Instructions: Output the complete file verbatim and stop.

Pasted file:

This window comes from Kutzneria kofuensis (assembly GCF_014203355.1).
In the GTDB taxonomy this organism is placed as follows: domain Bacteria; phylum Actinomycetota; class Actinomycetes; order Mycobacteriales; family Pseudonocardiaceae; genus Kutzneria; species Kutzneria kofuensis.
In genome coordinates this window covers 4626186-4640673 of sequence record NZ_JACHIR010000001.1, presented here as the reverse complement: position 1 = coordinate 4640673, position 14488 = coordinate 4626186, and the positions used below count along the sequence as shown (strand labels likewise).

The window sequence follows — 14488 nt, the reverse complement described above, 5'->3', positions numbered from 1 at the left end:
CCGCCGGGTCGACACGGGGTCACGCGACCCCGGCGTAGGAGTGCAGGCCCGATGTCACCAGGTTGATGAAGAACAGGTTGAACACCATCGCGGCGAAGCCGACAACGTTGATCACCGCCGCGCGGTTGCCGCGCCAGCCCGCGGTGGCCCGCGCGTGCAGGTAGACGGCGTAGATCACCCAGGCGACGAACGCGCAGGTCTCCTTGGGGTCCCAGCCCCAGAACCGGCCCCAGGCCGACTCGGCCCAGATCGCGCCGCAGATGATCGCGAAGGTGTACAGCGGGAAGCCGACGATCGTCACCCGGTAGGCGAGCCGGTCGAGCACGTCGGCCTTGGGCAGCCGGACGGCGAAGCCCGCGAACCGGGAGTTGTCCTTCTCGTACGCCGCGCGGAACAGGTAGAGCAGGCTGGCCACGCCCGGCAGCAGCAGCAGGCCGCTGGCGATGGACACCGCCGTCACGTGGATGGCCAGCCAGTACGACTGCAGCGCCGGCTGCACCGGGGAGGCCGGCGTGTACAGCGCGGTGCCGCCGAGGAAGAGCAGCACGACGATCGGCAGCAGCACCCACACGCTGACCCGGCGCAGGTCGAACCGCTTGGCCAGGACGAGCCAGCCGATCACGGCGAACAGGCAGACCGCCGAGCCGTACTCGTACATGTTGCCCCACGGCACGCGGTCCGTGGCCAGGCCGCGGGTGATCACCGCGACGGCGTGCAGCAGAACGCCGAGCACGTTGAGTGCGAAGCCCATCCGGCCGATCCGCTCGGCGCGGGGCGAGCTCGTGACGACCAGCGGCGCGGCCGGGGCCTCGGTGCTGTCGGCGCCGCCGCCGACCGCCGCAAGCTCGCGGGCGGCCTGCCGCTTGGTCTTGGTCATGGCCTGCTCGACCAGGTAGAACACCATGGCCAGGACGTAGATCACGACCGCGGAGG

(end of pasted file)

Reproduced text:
This window comes from Kutzneria kofuensis (assembly GCF_014203355.1).
In the GTDB taxonomy this organism is placed as follows: domain Bacteria; phylum Actinomycetota; class Actinomycetes; order Mycobacteriales; family Pseudonocardiaceae; genus Kutzneria; species Kutzneria kofuensis.
In genome coordinates this window covers 4626186-4640673 of sequence record NZ_JACHIR010000001.1, presented here as the reverse complement: position 1 = coordinate 4640673, position 14488 = coordinate 4626186, and the positions used below count along the sequence as shown (strand labels likewise).

The window sequence follows — 14488 nt, the reverse complement described above, 5'->3', positions numbered from 1 at the left end:
CCGCCGGGTCGACACGGGGTCACGCGACCCCGGCGTAGGAGTGCAGGCCCGATGTCACCAGGTTGATGAAGAACAGGTTGAACACCATCGCGGCGAAGCCGACAACGTTGATCACCGCCGCGCGGTTGCCGCGCCAGCCCGCGGTGGCCCGCGCGTGCAGGTAGACGGCGTAGATCACCCAGGCGACGAACGCGCAGGTCTCCTTGGGGTCCCAGCCCCAGAACCGGCCCCAGGCCGACTCGGCCCAGATCGCGCCGCAGATGATCGCGAAGGTGTACAGCGGGAAGCCGACGATCGTCACCCGGTAGGCGAGCCGGTCGAGCACGTCGGCCTTGGGCAGCCGGACGGCGAAGCCCGCGAACCGGGAGTTGTCCTTCTCGTACGCCGCGCGGAACAGGTAGAGCAGGCTGGCCACGCCCGGCAGCAGCAGCAGGCCGCTGGCGATGGACACCGCCGTCACGTGGATGGCCAGCCAGTACGACTGCAGCGCCGGCTGCACCGGGGAGGCCGGCGTGTACAGCGCGGTGCCGCCGAGGAAGAGCAGCACGACGATCGGCAGCAGCACCCACACGCTGACCCGGCGCAGGTCGAACCGCTTGGCCAGGACGAGCCAGCCGATCACGGCGAACAGGCAGACCGCCGAGCCGTACTCGTACATGTTGCCCCACGGCACGCGGTCCGTGGCCAGGCCGCGGGTGATCACCGCGACGGCGTGCAGCAGAACGCCGAGCACGTTGAGTGCGAAGCCCATCCGGCCGATCCGCTCGGCGCGGGGCGAGCTCGTGACGACCAGCGGCGCGGCCGGGGCCTCGGTGCTGTCGGCGCCGCCGCCGACCGCCGCAAGCTCGCGGGCGGCCTGCCGCTTGGTCTTGGTCATGGCCTGCTCGACCAGGTAGAACACCATGGCCAGGACGTAGATCACGACCGCGGAGG